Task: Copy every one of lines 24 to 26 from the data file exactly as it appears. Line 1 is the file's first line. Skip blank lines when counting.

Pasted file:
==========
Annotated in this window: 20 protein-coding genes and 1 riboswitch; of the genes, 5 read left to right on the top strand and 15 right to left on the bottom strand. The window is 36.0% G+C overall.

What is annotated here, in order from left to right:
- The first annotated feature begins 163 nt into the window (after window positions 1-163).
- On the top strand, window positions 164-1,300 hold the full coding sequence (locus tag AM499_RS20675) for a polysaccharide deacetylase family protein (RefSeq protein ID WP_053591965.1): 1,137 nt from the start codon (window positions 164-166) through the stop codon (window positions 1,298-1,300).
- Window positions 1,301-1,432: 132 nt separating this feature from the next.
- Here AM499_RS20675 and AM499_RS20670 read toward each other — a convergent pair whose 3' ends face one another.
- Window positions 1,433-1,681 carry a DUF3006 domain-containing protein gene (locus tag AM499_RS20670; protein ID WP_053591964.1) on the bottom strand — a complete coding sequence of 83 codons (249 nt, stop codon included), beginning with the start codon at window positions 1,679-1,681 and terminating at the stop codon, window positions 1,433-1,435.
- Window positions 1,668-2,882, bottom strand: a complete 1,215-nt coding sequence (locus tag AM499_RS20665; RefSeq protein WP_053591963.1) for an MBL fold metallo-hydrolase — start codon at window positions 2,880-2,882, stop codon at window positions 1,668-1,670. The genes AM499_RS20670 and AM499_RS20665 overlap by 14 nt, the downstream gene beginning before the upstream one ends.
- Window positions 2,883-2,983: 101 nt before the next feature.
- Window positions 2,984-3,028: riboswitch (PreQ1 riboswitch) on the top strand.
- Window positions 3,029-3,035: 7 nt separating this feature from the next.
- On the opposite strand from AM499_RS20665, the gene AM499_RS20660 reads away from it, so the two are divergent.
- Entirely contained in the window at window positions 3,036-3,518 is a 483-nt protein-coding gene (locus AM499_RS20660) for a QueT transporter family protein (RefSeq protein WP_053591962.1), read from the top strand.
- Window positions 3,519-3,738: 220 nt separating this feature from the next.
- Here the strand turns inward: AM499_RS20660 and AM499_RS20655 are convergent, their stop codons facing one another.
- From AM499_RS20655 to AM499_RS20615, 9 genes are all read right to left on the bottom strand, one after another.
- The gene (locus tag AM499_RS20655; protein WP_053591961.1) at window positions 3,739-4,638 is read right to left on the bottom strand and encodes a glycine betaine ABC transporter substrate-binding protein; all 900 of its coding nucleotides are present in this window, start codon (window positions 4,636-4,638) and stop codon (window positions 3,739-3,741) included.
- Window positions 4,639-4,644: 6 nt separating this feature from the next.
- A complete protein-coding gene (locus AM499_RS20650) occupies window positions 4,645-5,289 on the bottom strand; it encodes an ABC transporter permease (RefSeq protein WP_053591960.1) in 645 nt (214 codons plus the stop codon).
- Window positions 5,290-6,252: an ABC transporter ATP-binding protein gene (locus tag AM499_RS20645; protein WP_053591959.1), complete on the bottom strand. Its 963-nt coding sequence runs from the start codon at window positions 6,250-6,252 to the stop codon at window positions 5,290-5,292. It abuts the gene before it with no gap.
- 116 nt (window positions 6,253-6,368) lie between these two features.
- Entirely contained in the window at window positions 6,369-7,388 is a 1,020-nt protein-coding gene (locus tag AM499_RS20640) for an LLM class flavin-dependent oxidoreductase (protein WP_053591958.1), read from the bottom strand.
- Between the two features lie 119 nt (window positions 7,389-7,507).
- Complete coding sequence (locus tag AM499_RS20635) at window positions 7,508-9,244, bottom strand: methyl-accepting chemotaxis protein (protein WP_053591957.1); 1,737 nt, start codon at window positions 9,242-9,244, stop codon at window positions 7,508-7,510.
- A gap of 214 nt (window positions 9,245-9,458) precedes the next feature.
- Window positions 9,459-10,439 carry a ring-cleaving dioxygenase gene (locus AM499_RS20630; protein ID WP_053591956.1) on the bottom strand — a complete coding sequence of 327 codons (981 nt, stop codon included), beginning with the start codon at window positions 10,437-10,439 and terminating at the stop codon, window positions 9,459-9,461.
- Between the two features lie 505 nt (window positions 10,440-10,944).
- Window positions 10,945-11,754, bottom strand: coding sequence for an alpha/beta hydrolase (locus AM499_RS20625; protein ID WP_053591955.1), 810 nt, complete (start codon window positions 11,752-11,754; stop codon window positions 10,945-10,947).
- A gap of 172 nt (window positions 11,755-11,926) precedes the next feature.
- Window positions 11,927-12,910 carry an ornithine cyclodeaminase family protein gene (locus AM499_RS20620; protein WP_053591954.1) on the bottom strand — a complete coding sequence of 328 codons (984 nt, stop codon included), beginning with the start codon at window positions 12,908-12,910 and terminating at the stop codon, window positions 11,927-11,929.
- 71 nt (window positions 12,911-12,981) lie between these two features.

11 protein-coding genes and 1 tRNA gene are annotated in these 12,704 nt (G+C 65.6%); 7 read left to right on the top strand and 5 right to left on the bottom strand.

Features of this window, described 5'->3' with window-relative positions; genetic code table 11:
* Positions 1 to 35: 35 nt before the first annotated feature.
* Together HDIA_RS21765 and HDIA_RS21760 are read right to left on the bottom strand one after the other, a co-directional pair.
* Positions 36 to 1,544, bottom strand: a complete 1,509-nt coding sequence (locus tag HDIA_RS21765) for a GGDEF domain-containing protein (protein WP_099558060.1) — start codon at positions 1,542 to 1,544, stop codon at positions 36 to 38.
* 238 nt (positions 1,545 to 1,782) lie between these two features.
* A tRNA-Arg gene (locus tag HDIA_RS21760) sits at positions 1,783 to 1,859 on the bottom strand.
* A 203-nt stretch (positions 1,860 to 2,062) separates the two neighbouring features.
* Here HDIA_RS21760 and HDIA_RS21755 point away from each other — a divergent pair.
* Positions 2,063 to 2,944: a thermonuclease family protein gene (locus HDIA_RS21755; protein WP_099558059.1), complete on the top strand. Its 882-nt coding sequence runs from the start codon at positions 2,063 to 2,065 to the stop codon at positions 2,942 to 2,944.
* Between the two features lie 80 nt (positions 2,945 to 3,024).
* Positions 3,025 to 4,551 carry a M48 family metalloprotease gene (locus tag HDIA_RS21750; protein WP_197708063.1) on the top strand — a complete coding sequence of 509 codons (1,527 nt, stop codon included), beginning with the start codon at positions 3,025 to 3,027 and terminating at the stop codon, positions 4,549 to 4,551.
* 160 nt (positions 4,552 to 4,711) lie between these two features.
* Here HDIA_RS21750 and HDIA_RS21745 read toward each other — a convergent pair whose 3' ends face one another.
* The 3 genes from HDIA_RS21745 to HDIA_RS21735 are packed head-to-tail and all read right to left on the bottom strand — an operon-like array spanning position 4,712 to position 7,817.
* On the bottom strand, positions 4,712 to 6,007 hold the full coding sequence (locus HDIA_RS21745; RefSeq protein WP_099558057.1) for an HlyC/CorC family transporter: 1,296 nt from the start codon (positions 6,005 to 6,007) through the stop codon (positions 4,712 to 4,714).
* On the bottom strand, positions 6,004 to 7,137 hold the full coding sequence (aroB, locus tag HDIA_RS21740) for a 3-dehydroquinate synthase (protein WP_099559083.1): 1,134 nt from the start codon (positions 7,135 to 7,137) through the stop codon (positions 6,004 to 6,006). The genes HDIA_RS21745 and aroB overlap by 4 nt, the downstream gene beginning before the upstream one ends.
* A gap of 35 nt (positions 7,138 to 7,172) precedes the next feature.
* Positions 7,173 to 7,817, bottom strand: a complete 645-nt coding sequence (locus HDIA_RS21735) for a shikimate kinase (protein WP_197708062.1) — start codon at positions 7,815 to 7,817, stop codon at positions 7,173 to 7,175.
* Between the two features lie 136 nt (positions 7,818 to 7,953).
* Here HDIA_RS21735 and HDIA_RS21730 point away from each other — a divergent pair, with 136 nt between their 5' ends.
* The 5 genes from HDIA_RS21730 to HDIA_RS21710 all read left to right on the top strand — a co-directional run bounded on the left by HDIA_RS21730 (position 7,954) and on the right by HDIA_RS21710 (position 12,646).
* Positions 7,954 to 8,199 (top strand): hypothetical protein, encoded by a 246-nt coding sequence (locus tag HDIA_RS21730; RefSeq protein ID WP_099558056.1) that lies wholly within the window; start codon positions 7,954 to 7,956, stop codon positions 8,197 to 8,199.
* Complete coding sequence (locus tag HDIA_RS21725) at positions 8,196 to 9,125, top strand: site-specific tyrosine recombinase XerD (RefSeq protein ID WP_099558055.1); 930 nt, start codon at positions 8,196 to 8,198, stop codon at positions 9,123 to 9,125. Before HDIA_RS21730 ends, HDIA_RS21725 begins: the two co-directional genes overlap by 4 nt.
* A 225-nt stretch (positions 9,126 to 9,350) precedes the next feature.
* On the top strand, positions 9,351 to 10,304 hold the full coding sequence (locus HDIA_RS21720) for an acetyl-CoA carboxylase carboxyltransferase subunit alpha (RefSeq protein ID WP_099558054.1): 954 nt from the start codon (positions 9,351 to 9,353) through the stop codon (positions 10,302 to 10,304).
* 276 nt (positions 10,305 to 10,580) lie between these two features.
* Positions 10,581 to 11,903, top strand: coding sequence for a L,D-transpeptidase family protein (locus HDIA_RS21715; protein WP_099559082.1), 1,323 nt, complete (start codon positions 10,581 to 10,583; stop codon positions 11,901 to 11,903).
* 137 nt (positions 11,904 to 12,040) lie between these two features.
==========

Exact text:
- Complete coding sequence (locus tag AM499_RS20635) at window positions 7,508-9,244, bottom strand: methyl-accepting chemotaxis protein (protein WP_053591957.1); 1,737 nt, start codon at window positions 9,242-9,244, stop codon at window positions 7,508-7,510.
- A gap of 214 nt (window positions 9,245-9,458) precedes the next feature.
- Window positions 9,459-10,439 carry a ring-cleaving dioxygenase gene (locus AM499_RS20630; protein ID WP_053591956.1) on the bottom strand — a complete coding sequence of 327 codons (981 nt, stop codon included), beginning with the start codon at window positions 10,437-10,439 and terminating at the stop codon, window positions 9,459-9,461.